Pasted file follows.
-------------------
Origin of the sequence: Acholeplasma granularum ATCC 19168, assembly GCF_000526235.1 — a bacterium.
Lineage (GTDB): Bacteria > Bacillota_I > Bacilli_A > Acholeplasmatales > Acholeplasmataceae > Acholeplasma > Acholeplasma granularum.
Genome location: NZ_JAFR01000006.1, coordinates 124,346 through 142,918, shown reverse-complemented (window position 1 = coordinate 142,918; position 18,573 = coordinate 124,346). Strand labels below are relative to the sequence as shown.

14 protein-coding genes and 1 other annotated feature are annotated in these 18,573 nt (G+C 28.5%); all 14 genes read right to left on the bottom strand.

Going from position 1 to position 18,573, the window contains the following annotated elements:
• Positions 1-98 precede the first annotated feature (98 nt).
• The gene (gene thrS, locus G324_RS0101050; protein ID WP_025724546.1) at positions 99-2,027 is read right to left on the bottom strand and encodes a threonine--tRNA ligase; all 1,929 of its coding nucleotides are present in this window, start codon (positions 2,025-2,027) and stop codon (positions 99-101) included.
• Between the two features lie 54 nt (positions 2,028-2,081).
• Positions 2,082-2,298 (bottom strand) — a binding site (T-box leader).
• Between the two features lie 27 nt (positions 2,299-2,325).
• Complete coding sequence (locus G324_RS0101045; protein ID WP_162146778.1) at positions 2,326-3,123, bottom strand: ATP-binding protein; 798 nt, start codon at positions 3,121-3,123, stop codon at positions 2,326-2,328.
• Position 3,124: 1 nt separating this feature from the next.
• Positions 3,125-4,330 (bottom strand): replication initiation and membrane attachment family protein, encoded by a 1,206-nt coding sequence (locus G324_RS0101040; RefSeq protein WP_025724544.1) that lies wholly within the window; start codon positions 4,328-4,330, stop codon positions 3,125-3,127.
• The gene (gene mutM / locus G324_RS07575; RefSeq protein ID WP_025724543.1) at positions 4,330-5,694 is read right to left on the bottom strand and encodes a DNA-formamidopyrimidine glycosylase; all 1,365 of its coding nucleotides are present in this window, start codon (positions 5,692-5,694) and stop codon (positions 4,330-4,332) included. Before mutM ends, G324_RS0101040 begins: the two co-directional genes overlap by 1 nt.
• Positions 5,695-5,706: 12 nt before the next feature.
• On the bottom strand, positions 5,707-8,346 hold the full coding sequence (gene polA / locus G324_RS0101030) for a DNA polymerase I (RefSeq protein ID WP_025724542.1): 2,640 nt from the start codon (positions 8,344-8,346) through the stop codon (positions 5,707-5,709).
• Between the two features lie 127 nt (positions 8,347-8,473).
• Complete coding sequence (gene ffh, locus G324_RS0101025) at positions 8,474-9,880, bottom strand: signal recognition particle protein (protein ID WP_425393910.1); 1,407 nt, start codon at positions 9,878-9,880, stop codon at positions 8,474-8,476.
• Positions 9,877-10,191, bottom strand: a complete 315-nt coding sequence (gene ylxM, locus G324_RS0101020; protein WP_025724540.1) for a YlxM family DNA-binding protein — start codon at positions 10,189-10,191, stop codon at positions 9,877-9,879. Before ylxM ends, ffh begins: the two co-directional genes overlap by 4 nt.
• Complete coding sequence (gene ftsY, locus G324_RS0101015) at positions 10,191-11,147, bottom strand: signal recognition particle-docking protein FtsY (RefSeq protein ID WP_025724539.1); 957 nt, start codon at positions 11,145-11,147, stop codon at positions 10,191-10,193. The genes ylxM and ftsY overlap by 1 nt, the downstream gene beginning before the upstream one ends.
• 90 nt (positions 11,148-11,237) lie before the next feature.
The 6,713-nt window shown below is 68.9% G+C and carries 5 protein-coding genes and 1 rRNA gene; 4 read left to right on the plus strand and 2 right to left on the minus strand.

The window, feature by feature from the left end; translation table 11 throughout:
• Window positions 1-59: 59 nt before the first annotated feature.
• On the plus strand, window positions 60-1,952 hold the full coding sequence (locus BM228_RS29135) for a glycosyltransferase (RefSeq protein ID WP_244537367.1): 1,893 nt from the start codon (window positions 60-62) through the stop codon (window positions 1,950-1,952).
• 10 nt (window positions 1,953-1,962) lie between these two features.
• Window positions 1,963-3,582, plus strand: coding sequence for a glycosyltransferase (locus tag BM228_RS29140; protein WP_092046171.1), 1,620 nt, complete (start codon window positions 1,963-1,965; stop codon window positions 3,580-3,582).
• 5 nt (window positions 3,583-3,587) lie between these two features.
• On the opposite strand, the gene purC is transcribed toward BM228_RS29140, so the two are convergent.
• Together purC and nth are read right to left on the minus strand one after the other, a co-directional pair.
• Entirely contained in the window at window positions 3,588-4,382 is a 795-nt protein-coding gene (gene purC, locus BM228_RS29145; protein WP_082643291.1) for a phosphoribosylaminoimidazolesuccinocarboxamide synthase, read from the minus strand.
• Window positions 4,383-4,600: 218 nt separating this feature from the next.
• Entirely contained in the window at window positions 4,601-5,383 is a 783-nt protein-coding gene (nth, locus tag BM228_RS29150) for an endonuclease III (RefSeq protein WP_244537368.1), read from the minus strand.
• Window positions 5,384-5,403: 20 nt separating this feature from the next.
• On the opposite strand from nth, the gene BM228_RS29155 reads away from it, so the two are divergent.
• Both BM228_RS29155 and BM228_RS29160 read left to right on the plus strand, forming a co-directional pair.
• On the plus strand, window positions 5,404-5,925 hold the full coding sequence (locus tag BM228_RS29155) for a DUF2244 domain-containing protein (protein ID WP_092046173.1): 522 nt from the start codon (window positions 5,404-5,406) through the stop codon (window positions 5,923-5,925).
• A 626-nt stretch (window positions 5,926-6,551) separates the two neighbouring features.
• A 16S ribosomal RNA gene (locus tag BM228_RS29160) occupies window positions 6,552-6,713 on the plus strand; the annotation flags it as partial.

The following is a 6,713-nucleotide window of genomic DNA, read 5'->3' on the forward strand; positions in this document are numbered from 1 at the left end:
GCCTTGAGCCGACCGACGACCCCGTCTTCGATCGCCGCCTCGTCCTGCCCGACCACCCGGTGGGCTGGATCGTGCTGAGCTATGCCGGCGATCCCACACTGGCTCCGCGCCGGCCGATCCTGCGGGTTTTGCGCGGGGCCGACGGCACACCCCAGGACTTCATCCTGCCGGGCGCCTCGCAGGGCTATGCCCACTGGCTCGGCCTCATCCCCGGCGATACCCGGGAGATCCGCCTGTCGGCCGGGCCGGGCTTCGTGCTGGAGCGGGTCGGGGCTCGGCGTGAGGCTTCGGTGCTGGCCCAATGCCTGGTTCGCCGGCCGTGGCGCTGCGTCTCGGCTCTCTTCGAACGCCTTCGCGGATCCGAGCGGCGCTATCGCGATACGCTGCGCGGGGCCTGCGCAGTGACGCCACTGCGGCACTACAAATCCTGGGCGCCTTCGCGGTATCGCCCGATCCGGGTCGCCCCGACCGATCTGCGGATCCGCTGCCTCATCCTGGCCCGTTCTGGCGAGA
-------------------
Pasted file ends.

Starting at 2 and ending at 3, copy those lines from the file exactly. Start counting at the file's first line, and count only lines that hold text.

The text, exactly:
Lineage (GTDB): Bacteria > Bacillota_I > Bacilli_A > Acholeplasmatales > Acholeplasmataceae > Acholeplasma > Acholeplasma granularum.
Genome location: NZ_JAFR01000006.1, coordinates 124,346 through 142,918, shown reverse-complemented (window position 1 = coordinate 142,918; position 18,573 = coordinate 124,346). Strand labels below are relative to the sequence as shown.